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Snook out of season on Monday

May 29, 2015
By Capt. GEORGE TUNISON (captgeorget3@aol.com) , Cape Coral Daily Breeze

If you're looking for that last snook dinner you might be too late. Recreational harvest of snook in Atlantic state and federal waters closes Monday.

Snook season reopens for harvest in Atlantic federal and state waters, including Lake Okeechobee and the Kissimmee River, on Sept. 1. Snook is closed for harvest in Gulf of Mexico state and federal waters, including Everglades National Park and Monroe County, through Aug. 31, reopening Sept.1

Check out this video from the FWC about catch and release fishing and the best way to handle a fish - visit MyFWC.com/Fishing and click on Saltwater then Recreational Regulations and Fish Handling.

Article Photos

Capt. George Tunison

Each year thousands of fish are lost/wasted due to improper handling by anglers. Hook-caused mortality, mostly caused by the barb, is the other main culprit responsible for so many needless deaths.

Many countries around the world have banned barbs for years. Many anglers don't carry the proper release tools to insure a clean release of badly hooked fish, some are in a hurry, and some really don't care.

Other release tools, such as the popular Boga Grip, certainly are handy for subduing and weighing fish, but in reality are a trophy fish's worst nightmare. Biologists have shown that vertically hanging large fish causes jaw, tissue, and spinal damage.

I'm as guilty as most, but long ago stopped this practice. If a fish must be removed from the water first wet your hands. Secure the jaw sliding your other wet hand along the fish's belly then lift it horizontally and fully supported for a few quick photos before getting the fish back in the water.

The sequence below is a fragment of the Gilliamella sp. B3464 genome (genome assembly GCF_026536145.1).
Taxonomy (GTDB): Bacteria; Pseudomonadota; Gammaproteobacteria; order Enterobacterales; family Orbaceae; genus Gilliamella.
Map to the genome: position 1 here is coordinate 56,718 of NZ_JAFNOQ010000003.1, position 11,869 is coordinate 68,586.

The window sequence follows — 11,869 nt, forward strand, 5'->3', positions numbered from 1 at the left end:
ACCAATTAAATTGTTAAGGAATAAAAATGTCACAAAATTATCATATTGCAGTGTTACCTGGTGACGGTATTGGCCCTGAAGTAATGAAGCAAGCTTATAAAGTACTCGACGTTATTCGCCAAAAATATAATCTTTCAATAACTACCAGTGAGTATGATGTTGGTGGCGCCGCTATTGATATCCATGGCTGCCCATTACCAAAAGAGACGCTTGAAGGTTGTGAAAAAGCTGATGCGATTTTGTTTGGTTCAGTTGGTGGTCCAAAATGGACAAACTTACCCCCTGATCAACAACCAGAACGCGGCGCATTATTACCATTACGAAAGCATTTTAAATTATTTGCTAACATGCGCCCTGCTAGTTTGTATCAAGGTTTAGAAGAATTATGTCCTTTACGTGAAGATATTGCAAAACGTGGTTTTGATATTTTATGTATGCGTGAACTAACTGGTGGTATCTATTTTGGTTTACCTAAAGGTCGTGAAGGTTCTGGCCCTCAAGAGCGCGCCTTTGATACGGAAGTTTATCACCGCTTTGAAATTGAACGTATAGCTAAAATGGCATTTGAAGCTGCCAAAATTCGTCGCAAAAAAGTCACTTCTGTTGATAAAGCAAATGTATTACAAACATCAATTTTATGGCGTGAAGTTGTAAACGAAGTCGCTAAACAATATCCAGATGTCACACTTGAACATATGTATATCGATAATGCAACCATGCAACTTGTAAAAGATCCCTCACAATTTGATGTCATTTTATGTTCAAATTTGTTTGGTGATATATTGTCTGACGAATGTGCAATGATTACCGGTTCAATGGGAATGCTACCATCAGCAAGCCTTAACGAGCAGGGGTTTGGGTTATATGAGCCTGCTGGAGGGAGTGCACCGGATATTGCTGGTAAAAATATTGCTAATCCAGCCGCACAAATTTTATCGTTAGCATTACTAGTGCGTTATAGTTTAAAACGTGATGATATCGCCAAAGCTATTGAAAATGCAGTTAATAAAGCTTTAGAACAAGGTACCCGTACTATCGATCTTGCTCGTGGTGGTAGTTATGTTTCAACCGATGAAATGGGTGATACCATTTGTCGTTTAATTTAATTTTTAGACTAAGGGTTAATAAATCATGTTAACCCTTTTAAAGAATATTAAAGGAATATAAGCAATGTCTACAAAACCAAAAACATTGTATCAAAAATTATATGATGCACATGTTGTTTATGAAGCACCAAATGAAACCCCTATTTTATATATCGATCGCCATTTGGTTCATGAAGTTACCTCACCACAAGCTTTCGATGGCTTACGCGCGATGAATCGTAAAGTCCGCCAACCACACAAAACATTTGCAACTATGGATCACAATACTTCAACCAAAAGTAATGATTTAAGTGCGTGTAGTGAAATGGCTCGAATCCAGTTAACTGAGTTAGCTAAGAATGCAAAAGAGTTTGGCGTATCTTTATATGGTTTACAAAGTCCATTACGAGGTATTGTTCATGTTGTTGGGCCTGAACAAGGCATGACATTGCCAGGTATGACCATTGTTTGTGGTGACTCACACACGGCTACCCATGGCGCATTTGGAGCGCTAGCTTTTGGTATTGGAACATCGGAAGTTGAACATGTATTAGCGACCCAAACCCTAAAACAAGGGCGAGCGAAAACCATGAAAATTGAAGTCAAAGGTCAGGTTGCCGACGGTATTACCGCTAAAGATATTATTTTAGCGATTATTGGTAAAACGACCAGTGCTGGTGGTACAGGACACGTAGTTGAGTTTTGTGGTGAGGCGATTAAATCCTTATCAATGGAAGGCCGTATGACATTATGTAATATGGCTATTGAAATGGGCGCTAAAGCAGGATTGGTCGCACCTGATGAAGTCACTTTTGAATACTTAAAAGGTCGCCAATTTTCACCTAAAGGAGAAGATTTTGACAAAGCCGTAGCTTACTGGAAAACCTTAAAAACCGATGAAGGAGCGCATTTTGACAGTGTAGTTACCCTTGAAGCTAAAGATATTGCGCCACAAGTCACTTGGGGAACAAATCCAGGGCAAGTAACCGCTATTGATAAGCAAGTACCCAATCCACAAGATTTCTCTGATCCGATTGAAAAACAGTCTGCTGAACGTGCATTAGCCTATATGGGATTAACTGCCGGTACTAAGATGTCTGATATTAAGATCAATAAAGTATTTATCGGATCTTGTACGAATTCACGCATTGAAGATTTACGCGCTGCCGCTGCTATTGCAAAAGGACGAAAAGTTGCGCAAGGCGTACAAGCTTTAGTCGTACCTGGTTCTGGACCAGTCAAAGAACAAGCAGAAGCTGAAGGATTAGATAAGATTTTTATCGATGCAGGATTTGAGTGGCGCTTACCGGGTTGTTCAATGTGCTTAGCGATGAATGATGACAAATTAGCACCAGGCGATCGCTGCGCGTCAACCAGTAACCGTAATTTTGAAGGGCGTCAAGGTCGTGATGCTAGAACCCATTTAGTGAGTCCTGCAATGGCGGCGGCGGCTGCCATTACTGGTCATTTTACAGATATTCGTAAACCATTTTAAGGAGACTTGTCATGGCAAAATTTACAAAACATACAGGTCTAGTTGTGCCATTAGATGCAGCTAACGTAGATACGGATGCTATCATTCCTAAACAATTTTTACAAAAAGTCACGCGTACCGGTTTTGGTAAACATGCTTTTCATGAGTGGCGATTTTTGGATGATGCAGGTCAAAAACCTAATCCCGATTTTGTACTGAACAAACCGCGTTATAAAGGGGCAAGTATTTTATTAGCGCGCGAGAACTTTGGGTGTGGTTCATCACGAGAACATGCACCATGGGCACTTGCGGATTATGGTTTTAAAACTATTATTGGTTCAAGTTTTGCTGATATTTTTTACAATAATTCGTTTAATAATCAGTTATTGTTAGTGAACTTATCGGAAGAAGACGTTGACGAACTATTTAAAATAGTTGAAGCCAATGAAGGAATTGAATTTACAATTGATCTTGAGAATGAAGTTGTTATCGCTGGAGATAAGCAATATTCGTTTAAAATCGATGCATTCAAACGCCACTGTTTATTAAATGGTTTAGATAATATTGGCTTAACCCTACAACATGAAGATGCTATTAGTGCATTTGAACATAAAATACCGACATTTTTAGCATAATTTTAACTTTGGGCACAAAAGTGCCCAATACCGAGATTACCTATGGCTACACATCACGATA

When removing a trophy fish from water take a big breath and hold it. That's what the fish goes through. Get it back in the water ASAP to insure a healthy release.

Large fish, such as tarpon, can be jaw held while slowly moving the boat forward with clean oxygenated water entering their mouth. Their strength soon will return and you will know when it's time to let go. Watch for sharks (especially at night) while attempting this revival trick.

Speaking of tarpon, they are here and seemingly everywhere as they head north up both sides of Florida to waters as far north as Delaware on the east coast and all along the Gulf Coast over to Mexico.

Tarpon reports from the passes, Pine Island Sound, along the beaches, in the rivers, and the deep holes of Charlotte Harbor.

Lures, flies, baits, take your pick, chose your location, time and tides, then go to work. From land, rowboat, to yacht this awesome fish is available to all willing to put in the time and effort required to hook one.

New to the game? Go it alone or save years of trial and error and hire a local licensed guide (with pictures) to get quickly brought up to speed. Cheap? No. Save tons of time and money in the long run. Yes!

Join a good club like our local Tarpon Hunters Club to put you in the game quickly as well.

This tarpon season use equipment that allows good action, but does not stress the fish to the point of total exhaustion. Can you take a large tarpon on 10-pound test? Yes, if the sharks don't get it, you have a large open area, good boat handling, good equipment, you're skilled, and lucky.

With hot water, overly long extended fights with sharks lurking for an easy meal, is not great for the tarpon and easily could result in another wasted fish in exchange for a brief ego boost. Not a good trade.

Always wear clear protective glasses while night fishing. Aboard my boat this week one guest hooked the other cleanly through the cheek with a treble hook two inches below the eye on the beginning of a forward cast. Wear glasses!

Capt. George Tunison is a Cape Coral resident fishing guide. Contact him at 239-282-9434 or captgeorget3@aol.com, or www.flyingfinssportfishing.com.

 
 
 

 

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